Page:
I'm stressed, overwhelmed, tired, a tad directionless with what to do next, I'm disappointed in others, I know I'm alone and I'm saddened, and yet I remain hopeful and full of faith that the doors I need to open - hope that the doors of help aren't padlocked with no key.

And then I sat here thinking with all that I'm currently facing in order to help Noah, and that I'm dealing with to give him the best qualify of life I can, the challenges that come along with that - and the circumstances beyond my control that go along with special needs parenting and the continual road blocks I'm up against - what would Maya from Speechless do? 

Although Maya is a simply a sitcom character - the story line is centered around the creator Scott Silveri's life growing up with a brother who had special needs.  It's quite evident that the story line is real.  I feel it weekly almost as if our lives are being shadowed or copied.  Or marriage dynamic, our sibling dynamic, the struggles - our humor to lighten up all the hard parts, and yet our seriousness about the situation still shines through.  To outsiders it's just a one-half hour comedy - for those living with a family dynamic centered around a child with special needs - it's so much more.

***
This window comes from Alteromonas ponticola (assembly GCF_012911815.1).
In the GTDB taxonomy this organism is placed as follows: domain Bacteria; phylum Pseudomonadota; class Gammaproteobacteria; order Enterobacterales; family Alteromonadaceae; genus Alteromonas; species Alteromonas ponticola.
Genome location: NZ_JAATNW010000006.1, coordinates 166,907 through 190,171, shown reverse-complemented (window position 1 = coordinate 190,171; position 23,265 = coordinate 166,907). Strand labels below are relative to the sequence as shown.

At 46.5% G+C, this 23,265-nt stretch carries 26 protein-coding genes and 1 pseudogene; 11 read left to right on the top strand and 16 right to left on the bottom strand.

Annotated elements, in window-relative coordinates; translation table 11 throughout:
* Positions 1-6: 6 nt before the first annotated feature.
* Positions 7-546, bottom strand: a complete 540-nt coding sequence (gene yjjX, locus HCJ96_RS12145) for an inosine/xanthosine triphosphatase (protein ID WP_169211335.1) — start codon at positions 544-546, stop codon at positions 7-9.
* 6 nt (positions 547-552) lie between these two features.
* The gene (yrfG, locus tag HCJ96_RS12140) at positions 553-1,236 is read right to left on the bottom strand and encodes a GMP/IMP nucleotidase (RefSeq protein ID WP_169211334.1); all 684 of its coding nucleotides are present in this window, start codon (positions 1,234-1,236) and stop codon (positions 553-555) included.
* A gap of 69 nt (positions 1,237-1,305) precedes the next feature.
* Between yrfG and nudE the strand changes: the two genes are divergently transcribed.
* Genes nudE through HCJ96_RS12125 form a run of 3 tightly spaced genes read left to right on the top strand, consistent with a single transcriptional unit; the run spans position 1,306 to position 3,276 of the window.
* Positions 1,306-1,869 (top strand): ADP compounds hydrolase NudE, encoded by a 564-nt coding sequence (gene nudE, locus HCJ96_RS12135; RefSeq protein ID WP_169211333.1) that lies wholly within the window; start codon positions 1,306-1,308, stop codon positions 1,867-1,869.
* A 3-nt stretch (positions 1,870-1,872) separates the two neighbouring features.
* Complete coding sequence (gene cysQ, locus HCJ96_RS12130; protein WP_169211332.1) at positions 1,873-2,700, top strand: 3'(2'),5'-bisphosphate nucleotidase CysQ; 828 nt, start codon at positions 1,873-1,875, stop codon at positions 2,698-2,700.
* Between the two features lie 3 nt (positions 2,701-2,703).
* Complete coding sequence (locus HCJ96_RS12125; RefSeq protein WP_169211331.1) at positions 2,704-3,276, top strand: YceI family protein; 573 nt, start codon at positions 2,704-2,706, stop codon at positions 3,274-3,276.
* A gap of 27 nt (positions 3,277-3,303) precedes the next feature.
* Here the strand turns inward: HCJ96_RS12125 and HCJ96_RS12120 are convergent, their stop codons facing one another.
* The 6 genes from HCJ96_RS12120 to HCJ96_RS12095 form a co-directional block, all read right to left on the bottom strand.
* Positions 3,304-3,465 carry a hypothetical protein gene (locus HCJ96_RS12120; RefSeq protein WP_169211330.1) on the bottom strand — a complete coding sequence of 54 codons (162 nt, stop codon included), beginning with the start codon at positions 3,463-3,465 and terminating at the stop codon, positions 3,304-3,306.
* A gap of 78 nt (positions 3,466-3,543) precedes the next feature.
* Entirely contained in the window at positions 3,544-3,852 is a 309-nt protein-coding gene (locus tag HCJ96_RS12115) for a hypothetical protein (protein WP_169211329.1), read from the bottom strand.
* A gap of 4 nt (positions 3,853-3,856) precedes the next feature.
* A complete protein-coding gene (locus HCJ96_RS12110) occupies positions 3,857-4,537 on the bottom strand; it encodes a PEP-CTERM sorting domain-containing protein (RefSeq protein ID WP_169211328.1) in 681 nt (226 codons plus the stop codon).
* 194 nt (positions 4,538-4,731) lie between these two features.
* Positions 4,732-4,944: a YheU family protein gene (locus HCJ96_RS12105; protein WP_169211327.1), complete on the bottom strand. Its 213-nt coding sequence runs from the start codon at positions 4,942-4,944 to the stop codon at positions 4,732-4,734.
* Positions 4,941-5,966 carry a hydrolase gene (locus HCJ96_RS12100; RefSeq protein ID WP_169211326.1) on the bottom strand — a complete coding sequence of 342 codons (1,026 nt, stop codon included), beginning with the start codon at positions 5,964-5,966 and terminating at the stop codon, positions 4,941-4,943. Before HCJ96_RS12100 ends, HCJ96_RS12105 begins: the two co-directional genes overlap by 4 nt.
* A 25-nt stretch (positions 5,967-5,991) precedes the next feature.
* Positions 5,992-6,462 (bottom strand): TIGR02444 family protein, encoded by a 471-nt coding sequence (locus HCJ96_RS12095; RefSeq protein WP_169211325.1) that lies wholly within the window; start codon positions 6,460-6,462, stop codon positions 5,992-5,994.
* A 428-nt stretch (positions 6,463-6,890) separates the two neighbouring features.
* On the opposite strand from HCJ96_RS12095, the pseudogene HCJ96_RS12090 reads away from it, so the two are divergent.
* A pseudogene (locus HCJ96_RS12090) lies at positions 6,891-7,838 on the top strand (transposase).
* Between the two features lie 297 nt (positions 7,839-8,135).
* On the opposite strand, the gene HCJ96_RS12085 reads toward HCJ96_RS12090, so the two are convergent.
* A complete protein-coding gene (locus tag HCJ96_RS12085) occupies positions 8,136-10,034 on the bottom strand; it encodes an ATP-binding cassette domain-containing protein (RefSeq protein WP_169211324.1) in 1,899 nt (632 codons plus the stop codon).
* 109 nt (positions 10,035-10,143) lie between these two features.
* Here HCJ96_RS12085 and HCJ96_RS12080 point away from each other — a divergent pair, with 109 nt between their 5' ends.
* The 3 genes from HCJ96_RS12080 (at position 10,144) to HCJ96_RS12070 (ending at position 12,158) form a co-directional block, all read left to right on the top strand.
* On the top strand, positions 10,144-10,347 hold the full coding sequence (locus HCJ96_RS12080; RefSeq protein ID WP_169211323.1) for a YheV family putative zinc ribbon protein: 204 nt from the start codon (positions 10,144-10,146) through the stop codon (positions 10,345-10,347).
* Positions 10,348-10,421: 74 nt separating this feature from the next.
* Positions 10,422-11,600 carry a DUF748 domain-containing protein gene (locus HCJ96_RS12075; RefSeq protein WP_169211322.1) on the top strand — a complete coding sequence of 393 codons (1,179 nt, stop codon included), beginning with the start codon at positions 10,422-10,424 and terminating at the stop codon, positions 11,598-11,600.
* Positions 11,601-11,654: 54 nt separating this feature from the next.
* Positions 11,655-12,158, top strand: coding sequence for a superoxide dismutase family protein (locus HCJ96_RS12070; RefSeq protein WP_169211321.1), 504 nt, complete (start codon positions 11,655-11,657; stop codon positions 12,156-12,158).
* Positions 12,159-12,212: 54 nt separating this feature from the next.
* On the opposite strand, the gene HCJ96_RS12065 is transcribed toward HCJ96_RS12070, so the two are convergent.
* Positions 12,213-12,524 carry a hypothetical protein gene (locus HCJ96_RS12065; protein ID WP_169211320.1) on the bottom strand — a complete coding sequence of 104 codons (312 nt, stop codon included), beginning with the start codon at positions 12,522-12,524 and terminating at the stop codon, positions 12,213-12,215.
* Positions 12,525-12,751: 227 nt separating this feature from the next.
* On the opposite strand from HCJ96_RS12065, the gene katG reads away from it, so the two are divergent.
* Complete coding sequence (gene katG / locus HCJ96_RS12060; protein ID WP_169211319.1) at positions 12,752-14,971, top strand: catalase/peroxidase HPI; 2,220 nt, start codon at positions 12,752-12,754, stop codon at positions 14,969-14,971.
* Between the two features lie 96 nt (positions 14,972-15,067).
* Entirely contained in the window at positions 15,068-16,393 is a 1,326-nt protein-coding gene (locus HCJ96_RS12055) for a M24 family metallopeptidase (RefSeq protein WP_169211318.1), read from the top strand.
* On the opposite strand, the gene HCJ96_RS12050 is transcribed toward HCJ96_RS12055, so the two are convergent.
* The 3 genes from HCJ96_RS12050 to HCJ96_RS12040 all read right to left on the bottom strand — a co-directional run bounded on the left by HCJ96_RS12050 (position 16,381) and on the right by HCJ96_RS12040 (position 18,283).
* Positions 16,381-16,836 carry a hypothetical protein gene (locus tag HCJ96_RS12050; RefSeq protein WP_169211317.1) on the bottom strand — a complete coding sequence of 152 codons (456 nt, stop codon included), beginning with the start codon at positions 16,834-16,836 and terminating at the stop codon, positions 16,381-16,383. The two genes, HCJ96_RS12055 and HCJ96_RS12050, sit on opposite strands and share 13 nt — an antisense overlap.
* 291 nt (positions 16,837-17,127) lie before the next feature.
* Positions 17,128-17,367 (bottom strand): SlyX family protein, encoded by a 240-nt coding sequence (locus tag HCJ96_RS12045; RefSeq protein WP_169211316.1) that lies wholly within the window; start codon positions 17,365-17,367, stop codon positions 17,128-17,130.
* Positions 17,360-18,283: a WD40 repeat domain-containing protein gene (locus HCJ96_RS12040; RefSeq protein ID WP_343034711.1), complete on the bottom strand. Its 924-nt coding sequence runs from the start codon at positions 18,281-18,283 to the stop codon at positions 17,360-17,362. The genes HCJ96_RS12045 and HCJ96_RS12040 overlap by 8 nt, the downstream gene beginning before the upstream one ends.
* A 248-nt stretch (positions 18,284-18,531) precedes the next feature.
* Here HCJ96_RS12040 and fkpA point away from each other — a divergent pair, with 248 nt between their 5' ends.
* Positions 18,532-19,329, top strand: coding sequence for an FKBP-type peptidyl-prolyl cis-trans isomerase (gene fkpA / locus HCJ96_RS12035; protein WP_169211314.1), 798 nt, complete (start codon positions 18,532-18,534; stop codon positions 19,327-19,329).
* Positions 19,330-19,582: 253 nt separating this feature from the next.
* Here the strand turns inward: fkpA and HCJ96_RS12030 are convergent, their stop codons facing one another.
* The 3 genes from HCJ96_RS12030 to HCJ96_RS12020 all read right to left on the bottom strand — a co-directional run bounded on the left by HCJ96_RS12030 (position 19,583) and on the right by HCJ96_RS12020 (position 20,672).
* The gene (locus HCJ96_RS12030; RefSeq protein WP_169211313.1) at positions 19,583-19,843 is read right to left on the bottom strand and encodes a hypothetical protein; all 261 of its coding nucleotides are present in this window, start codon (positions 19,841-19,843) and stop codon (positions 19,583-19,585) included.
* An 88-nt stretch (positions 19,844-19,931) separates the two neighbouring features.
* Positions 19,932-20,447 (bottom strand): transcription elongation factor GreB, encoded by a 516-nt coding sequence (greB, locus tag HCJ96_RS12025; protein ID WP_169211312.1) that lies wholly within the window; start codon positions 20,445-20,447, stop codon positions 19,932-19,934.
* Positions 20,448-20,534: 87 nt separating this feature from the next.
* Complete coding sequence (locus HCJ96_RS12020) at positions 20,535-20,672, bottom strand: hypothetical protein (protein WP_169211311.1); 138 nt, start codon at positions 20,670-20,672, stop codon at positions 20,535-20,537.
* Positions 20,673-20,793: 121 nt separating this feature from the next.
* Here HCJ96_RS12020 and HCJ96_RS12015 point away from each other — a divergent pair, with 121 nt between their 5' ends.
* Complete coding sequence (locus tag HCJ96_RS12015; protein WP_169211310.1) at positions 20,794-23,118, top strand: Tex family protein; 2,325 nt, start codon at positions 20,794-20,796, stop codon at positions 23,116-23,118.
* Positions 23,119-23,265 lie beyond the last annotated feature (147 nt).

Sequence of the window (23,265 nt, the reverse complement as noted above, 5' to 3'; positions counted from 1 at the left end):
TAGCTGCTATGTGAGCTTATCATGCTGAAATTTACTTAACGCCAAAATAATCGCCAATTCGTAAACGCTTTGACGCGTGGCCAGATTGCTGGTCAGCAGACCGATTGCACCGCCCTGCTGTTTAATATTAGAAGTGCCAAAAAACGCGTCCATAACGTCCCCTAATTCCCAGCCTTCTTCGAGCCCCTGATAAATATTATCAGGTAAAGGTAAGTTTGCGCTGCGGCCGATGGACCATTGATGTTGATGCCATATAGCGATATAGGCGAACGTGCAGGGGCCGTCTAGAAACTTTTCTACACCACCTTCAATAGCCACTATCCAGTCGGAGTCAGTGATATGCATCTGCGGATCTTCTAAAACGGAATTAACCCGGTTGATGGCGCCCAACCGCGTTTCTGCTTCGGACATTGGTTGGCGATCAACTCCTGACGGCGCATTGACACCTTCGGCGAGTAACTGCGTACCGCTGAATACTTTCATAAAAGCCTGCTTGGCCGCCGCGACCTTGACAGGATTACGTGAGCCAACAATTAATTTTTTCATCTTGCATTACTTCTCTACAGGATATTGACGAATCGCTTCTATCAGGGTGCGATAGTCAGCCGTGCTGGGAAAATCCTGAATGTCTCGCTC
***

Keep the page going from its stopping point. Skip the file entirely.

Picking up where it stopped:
It's a validation on screen that we're not crazy.  That the system hasn't driven us mad while we're trying desperately to get approvals for wheelchairs and adaptive equipment, that the struggle is real with quirky and crazy therapists, that everyday hold a new challenge for us - and they certainly won't run out of material any time soon - Speechless will have a multitude of story lines to touch upon with the journey we have with our children.  It gives us a sense of relief because we can say yes, without a doubt Speechless continues to hit it out of the ball park every week.  Even re-runs are extra special because they serve as reminders that yep you're having one of these days again - but some our days and challenges repeat themselves no matter how much they wish they didn't.